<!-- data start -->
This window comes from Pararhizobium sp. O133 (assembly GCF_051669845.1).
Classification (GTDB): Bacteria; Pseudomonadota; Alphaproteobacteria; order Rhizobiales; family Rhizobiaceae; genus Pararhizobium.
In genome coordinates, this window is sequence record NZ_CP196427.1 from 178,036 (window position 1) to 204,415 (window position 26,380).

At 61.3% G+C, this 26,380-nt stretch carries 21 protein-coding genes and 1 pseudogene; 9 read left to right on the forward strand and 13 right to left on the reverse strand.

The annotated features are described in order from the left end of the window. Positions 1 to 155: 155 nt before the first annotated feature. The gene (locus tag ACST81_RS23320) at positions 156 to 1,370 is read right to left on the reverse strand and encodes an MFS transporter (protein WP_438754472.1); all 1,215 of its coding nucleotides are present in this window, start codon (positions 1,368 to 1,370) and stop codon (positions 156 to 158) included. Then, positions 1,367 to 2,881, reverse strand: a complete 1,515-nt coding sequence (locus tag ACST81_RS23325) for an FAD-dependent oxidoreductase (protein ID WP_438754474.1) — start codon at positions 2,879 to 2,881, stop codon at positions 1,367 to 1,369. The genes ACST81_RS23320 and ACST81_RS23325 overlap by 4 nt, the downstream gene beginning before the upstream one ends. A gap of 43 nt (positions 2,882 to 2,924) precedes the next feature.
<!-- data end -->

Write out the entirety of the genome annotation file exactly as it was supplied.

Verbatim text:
This window comes from Pararhizobium sp. O133 (assembly GCF_051669845.1).
Classification (GTDB): Bacteria; Pseudomonadota; Alphaproteobacteria; order Rhizobiales; family Rhizobiaceae; genus Pararhizobium.
In genome coordinates, this window is sequence record NZ_CP196427.1 from 178,036 (window position 1) to 204,415 (window position 26,380).

At 61.3% G+C, this 26,380-nt stretch carries 21 protein-coding genes and 1 pseudogene; 9 read left to right on the forward strand and 13 right to left on the reverse strand.

The annotated features are described in order from the left end of the window. Positions 1 to 155: 155 nt before the first annotated feature. The gene (locus tag ACST81_RS23320) at positions 156 to 1,370 is read right to left on the reverse strand and encodes an MFS transporter (protein WP_438754472.1); all 1,215 of its coding nucleotides are present in this window, start codon (positions 1,368 to 1,370) and stop codon (positions 156 to 158) included. Then, positions 1,367 to 2,881, reverse strand: a complete 1,515-nt coding sequence (locus tag ACST81_RS23325) for an FAD-dependent oxidoreductase (protein ID WP_438754474.1) — start codon at positions 2,879 to 2,881, stop codon at positions 1,367 to 1,369. The genes ACST81_RS23320 and ACST81_RS23325 overlap by 4 nt, the downstream gene beginning before the upstream one ends. A gap of 43 nt (positions 2,882 to 2,924) precedes the next feature.